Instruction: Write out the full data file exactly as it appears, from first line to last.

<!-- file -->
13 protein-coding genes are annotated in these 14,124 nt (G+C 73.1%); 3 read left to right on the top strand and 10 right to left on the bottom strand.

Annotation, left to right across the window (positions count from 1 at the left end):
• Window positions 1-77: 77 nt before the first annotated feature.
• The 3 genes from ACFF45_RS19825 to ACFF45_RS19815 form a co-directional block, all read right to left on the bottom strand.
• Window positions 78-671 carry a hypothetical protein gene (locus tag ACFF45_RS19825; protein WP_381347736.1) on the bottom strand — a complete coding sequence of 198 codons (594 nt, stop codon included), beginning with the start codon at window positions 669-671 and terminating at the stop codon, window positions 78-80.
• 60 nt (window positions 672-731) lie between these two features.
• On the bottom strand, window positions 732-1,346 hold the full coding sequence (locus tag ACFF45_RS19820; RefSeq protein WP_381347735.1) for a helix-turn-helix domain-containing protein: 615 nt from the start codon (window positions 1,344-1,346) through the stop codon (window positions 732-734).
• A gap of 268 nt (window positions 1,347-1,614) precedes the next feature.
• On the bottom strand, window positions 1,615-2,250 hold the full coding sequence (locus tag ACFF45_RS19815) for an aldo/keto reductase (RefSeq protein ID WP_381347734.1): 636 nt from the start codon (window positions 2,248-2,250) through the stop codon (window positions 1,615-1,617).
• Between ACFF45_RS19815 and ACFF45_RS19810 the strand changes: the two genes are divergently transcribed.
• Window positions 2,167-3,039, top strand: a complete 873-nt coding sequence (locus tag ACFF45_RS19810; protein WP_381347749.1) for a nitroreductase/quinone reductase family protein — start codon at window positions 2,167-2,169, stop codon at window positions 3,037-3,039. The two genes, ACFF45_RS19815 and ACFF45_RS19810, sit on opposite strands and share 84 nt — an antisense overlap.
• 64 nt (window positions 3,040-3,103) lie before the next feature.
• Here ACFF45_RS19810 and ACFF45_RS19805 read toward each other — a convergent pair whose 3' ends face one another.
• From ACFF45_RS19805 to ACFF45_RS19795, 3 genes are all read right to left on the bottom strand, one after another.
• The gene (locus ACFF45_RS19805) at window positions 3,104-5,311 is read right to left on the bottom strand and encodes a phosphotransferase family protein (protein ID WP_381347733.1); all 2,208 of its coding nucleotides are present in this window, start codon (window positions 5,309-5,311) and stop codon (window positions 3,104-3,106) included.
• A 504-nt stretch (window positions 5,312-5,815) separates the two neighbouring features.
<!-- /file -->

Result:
13 protein-coding genes are annotated in these 14,124 nt (G+C 73.1%); 3 read left to right on the top strand and 10 right to left on the bottom strand.

Annotation, left to right across the window (positions count from 1 at the left end):
• Window positions 1-77: 77 nt before the first annotated feature.
• The 3 genes from ACFF45_RS19825 to ACFF45_RS19815 form a co-directional block, all read right to left on the bottom strand.
• Window positions 78-671 carry a hypothetical protein gene (locus tag ACFF45_RS19825; protein WP_381347736.1) on the bottom strand — a complete coding sequence of 198 codons (594 nt, stop codon included), beginning with the start codon at window positions 669-671 and terminating at the stop codon, window positions 78-80.
• 60 nt (window positions 672-731) lie between these two features.
• On the bottom strand, window positions 732-1,346 hold the full coding sequence (locus tag ACFF45_RS19820; RefSeq protein WP_381347735.1) for a helix-turn-helix domain-containing protein: 615 nt from the start codon (window positions 1,344-1,346) through the stop codon (window positions 732-734).
• A gap of 268 nt (window positions 1,347-1,614) precedes the next feature.
• On the bottom strand, window positions 1,615-2,250 hold the full coding sequence (locus tag ACFF45_RS19815) for an aldo/keto reductase (RefSeq protein ID WP_381347734.1): 636 nt from the start codon (window positions 2,248-2,250) through the stop codon (window positions 1,615-1,617).
• Between ACFF45_RS19815 and ACFF45_RS19810 the strand changes: the two genes are divergently transcribed.
• Window positions 2,167-3,039, top strand: a complete 873-nt coding sequence (locus tag ACFF45_RS19810; protein WP_381347749.1) for a nitroreductase/quinone reductase family protein — start codon at window positions 2,167-2,169, stop codon at window positions 3,037-3,039. The two genes, ACFF45_RS19815 and ACFF45_RS19810, sit on opposite strands and share 84 nt — an antisense overlap.
• 64 nt (window positions 3,040-3,103) lie before the next feature.
• Here ACFF45_RS19810 and ACFF45_RS19805 read toward each other — a convergent pair whose 3' ends face one another.
• From ACFF45_RS19805 to ACFF45_RS19795, 3 genes are all read right to left on the bottom strand, one after another.
• The gene (locus ACFF45_RS19805) at window positions 3,104-5,311 is read right to left on the bottom strand and encodes a phosphotransferase family protein (protein ID WP_381347733.1); all 2,208 of its coding nucleotides are present in this window, start codon (window positions 5,309-5,311) and stop codon (window positions 3,104-3,106) included.
• A 504-nt stretch (window positions 5,312-5,815) separates the two neighbouring features.